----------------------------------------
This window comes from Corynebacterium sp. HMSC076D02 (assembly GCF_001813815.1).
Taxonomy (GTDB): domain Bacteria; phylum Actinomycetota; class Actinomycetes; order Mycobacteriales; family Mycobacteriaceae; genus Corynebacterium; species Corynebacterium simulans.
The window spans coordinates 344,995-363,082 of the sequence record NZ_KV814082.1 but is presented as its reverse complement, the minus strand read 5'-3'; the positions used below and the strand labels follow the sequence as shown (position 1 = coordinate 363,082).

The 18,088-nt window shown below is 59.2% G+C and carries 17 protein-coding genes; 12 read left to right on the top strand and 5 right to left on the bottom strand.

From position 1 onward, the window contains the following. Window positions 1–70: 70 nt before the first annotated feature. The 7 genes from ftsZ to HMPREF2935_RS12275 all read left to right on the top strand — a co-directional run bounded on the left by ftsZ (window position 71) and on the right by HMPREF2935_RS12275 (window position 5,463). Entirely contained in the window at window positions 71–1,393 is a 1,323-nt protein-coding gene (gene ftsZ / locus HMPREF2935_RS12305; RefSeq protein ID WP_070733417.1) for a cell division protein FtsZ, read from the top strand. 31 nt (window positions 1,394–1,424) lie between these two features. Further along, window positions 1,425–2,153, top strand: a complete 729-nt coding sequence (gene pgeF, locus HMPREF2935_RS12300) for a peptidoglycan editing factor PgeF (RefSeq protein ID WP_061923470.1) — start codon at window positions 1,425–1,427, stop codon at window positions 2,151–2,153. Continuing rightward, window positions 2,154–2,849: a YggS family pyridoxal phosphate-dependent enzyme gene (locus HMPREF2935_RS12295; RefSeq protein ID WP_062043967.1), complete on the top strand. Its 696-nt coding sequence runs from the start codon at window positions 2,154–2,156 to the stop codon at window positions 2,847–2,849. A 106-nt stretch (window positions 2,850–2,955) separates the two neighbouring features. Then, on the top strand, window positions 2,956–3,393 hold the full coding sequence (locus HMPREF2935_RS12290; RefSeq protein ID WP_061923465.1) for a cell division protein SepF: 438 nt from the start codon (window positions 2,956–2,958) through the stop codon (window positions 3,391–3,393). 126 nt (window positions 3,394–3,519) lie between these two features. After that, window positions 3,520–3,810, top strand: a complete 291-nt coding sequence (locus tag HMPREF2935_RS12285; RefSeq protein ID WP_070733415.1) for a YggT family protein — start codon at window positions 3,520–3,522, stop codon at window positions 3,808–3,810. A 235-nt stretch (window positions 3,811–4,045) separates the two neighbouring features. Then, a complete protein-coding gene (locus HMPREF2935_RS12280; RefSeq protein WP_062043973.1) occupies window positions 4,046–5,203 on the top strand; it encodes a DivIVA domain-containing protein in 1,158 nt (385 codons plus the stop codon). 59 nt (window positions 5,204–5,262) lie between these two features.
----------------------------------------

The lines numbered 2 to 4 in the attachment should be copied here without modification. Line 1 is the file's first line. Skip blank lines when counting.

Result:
Taxonomy (GTDB): domain Bacteria; phylum Actinomycetota; class Actinomycetes; order Mycobacteriales; family Mycobacteriaceae; genus Corynebacterium; species Corynebacterium simulans.
The window spans coordinates 344,995-363,082 of the sequence record NZ_KV814082.1 but is presented as its reverse complement, the minus strand read 5'-3'; the positions used below and the strand labels follow the sequence as shown (position 1 = coordinate 363,082).

The 18,088-nt window shown below is 59.2% G+C and carries 17 protein-coding genes; 12 read left to right on the top strand and 5 right to left on the bottom strand.